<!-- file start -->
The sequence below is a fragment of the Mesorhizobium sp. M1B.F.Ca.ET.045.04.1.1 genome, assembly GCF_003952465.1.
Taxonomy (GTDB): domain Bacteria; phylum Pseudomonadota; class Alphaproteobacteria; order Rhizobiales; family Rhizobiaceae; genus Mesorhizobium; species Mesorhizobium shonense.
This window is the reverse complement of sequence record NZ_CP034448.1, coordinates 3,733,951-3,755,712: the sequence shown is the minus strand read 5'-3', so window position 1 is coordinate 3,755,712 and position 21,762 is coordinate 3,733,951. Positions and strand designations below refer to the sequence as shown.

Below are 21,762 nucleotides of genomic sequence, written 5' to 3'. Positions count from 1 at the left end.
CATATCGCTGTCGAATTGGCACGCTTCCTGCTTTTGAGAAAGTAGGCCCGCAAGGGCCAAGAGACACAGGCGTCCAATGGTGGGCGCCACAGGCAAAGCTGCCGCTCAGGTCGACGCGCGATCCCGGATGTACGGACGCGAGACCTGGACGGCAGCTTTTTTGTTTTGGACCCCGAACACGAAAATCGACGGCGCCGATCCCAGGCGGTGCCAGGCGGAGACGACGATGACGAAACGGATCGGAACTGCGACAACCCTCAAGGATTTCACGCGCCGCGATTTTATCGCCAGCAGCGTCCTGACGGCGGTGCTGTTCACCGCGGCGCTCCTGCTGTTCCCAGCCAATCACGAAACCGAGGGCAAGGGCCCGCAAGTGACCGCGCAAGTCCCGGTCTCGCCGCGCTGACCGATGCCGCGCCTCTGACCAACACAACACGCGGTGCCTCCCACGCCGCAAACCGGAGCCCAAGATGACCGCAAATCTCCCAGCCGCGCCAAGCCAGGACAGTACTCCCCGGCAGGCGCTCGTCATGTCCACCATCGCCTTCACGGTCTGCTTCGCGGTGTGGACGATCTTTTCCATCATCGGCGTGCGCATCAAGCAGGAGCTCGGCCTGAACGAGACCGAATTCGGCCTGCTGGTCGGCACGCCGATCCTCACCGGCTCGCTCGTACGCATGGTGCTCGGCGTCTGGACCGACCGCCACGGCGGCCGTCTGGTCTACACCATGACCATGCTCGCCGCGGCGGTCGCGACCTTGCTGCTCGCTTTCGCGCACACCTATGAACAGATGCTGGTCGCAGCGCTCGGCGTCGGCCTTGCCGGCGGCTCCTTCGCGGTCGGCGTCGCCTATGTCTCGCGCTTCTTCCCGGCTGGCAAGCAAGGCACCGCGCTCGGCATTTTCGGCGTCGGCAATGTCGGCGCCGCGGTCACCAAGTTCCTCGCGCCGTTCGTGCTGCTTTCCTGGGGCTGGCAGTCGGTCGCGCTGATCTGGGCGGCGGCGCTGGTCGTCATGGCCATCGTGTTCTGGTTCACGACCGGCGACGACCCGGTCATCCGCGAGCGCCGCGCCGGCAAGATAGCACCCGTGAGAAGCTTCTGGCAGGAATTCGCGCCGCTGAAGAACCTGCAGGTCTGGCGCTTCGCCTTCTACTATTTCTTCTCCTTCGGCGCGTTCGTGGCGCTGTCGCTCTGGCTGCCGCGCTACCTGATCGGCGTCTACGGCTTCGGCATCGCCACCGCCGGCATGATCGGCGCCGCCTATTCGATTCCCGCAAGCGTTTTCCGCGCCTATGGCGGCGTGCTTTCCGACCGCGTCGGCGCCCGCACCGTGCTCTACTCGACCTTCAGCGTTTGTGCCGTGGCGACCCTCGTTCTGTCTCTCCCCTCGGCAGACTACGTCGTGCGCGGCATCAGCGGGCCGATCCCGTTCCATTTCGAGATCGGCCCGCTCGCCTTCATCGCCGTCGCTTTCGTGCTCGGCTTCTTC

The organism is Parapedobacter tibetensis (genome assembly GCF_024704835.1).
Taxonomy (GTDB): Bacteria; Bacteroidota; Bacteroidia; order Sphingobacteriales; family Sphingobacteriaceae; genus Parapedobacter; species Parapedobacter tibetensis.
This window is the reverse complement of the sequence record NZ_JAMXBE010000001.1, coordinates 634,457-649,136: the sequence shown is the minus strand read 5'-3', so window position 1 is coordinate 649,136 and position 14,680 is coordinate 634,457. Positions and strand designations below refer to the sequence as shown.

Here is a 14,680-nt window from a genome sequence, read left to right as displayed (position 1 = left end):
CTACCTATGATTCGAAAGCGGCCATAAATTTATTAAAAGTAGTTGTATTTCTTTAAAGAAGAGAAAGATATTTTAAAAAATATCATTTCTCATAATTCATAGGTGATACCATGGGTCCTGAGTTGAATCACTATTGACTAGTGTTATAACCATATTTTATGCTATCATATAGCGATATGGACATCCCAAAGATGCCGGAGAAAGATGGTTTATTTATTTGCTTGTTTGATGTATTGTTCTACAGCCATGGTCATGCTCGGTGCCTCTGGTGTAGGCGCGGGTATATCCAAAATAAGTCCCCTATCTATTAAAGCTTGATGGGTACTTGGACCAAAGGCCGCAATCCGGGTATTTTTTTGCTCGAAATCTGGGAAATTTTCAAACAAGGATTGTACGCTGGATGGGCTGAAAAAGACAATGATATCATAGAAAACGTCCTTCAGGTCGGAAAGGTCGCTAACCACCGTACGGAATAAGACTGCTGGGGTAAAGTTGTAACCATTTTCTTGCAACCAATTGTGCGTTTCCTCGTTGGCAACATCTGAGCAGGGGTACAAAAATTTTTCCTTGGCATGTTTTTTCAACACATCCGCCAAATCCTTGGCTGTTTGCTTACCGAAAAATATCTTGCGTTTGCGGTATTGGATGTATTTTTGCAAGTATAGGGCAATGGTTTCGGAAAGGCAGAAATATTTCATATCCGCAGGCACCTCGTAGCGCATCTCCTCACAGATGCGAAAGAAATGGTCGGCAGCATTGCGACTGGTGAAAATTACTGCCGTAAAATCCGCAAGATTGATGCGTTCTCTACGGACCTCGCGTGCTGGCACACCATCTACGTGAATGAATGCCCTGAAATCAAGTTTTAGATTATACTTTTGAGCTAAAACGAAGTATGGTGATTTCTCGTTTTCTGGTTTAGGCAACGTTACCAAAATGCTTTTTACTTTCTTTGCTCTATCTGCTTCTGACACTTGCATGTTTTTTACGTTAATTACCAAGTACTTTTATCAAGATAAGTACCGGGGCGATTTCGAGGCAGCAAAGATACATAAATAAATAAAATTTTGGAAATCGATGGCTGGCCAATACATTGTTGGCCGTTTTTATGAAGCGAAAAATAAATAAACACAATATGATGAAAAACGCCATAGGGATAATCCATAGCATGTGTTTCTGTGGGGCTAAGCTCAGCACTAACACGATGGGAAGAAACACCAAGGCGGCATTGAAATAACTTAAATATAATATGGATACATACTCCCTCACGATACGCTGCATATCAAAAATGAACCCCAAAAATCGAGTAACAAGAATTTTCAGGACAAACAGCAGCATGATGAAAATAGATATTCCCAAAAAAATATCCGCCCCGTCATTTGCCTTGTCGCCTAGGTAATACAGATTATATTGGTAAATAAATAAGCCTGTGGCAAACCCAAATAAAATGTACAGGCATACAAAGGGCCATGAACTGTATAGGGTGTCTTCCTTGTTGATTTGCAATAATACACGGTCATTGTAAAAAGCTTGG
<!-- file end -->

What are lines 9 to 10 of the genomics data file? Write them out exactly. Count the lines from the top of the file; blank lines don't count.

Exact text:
Here is a 14,680-nt window from a genome sequence, read left to right as displayed (position 1 = left end):
CTACCTATGATTCGAAAGCGGCCATAAATTTATTAAAAGTAGTTGTATTTCTTTAAAGAAGAGAAAGATATTTTAAAAAATATCATTTCTCATAATTCATAGGTGATACCATGGGTCCTGAGTTGAATCACTATTGACTAGTGTTATAACCATATTTTATGCTATCATATAGCGATATGGACATCCCAAAGATGCCGGAGAAAGATGGTTTATTTATTTGCTTGTTTGATGTATTGTTCTACAGCCATGGTCATGCTCGGTGCCTCTGGTGTAGGCGCGGGTATATCCAAAATAAGTCCCCTATCTATTAAAGCTTGATGGGTACTTGGACCAAAGGCCGCAATCCGGGTATTTTTTTGCTCGAAATCTGGGAAATTTTCAAACAAGGATTGTACGCTGGATGGGCTGAAAAAGACAATGATATCATAGAAAACGTCCTTCAGGTCGGAAAGGTCGCTAACCACCGTACGGAATAAGACTGCTGGGGTAAAGTTGTAACCATTTTCTTGCAACCAATTGTGCGTTTCCTCGTTGGCAACATCTGAGCAGGGGTACAAAAATTTTTCCTTGGCATGTTTTTTCAACACATCCGCCAAATCCTTGGCTGTTTGCTTACCGAAAAATATCTTGCGTTTGCGGTATTGGATGTATTTTTGCAAGTATAGGGCAATGGTTTCGGAAAGGCAGAAATATTTCATATCCGCAGGCACCTCGTAGCGCATCTCCTCACAGATGCGAAAGAAATGGTCGGCAGCATTGCGACTGGTGAAAATTACTGCCGTAAAATCCGCAAGATTGATGCGTTCTCTACGGACCTCGCGTGCTGGCACACCATCTACGTGAATGAATGCCCTGAAATCAAGTTTTAGATTATACTTTTGAGCTAAAACGAAGTATGGTGATTTCTCGTTTTCTGGTTTAGGCAACGTTACCAAAATGCTTTTTACTTTCTTTGCTCTATCTGCTTCTGACACTTGCATGTTTTTTACGTTAATTACCAAGTACTTTTATCAAGATAAGTACCGGGGCGATTTCGAGGCAGCAAAGATACATAAATAAATAAAATTTTGGAAATCGATGGCTGGCCAATACATTGTTGGCCGTTTTTATGAAGCGAAAAATAAATAAACACAATATGATGAAAAACGCCATAGGGATAATCCATAGCATGTGTTTCTGTGGGGCTAAGCTCAGCACTAACACGATGGGAAGAAACACCAAGGCGGCATTGAAATAACTTAAATATAATATGGATACATACTCCCTCACGATACGCTGCATATCAAAAATGAACCCCAAAAATCGAGTAACAAGAATTTTCAGGACAAACAGCAGCATGATGAAAATAGATATTCCCAAAAAAATATCCGCCCCGTCATTTGCCTTGTCGCCTAGGTAATACAGATTATATTGGTAAATAAATAAGCCTGTGGCAAACCCAAATAAAATGTACAGGCATACAAAGGGCCATGAACTGTATAGGGTGTCTTCCTTGTTGATTTGCAATAATACACGGTCATTGTAAAAAGCTTGG